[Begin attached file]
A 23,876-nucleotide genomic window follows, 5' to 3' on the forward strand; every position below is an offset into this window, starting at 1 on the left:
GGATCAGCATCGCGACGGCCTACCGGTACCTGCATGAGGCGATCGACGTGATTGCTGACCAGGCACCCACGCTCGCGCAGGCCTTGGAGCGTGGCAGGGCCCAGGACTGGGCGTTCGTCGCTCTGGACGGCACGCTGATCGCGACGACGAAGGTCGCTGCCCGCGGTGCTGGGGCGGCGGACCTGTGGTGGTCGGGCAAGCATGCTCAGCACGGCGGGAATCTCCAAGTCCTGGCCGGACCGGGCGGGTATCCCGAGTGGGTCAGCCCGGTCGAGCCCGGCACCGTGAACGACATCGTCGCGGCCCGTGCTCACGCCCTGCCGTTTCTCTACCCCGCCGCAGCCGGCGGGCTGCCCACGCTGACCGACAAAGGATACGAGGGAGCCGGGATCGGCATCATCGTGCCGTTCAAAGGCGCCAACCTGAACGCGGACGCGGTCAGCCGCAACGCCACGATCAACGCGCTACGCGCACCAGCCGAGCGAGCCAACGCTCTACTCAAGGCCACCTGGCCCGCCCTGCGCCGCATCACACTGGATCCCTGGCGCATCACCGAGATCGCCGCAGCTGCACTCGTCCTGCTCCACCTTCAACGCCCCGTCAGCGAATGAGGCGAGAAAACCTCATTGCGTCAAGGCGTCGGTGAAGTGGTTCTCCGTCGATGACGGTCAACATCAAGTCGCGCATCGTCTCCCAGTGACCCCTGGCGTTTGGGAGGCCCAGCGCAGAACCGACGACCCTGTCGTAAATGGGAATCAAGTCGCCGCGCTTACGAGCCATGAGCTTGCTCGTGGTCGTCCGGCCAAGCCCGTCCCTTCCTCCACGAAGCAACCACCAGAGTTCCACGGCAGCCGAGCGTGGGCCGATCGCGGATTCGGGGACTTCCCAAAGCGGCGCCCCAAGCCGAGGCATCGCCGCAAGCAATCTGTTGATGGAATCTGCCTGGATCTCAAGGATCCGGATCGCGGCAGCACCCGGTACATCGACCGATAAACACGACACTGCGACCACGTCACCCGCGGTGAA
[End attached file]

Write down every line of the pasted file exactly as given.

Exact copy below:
A 23,876-nucleotide genomic window follows, 5' to 3' on the forward strand; every position below is an offset into this window, starting at 1 on the left:
GGATCAGCATCGCGACGGCCTACCGGTACCTGCATGAGGCGATCGACGTGATTGCTGACCAGGCACCCACGCTCGCGCAGGCCTTGGAGCGTGGCAGGGCCCAGGACTGGGCGTTCGTCGCTCTGGACGGCACGCTGATCGCGACGACGAAGGTCGCTGCCCGCGGTGCTGGGGCGGCGGACCTGTGGTGGTCGGGCAAGCATGCTCAGCACGGCGGGAATCTCCAAGTCCTGGCCGGACCGGGCGGGTATCCCGAGTGGGTCAGCCCGGTCGAGCCCGGCACCGTGAACGACATCGTCGCGGCCCGTGCTCACGCCCTGCCGTTTCTCTACCCCGCCGCAGCCGGCGGGCTGCCCACGCTGACCGACAAAGGATACGAGGGAGCCGGGATCGGCATCATCGTGCCGTTCAAAGGCGCCAACCTGAACGCGGACGCGGTCAGCCGCAACGCCACGATCAACGCGCTACGCGCACCAGCCGAGCGAGCCAACGCTCTACTCAAGGCCACCTGGCCCGCCCTGCGCCGCATCACACTGGATCCCTGGCGCATCACCGAGATCGCCGCAGCTGCACTCGTCCTGCTCCACCTTCAACGCCCCGTCAGCGAATGAGGCGAGAAAACCTCATTGCGTCAAGGCGTCGGTGAAGTGGTTCTCCGTCGATGACGGTCAACATCAAGTCGCGCATCGTCTCCCAGTGACCCCTGGCGTTTGGGAGGCCCAGCGCAGAACCGACGACCCTGTCGTAAATGGGAATCAAGTCGCCGCGCTTACGAGCCATGAGCTTGCTCGTGGTCGTCCGGCCAAGCCCGTCCCTTCCTCCACGAAGCAACCACCAGAGTTCCACGGCAGCCGAGCGTGGGCCGATCGCGGATTCGGGGACTTCCCAAAGCGGCGCCCCAAGCCGAGGCATCGCCGCAAGCAATCTGTTGATGGAATCTGCCTGGATCTCAAGGATCCGGATCGCGGCAGCACCCGGTACATCGACCGATAAACACGACACTGCGACCACGTCACCCGCGGTGAA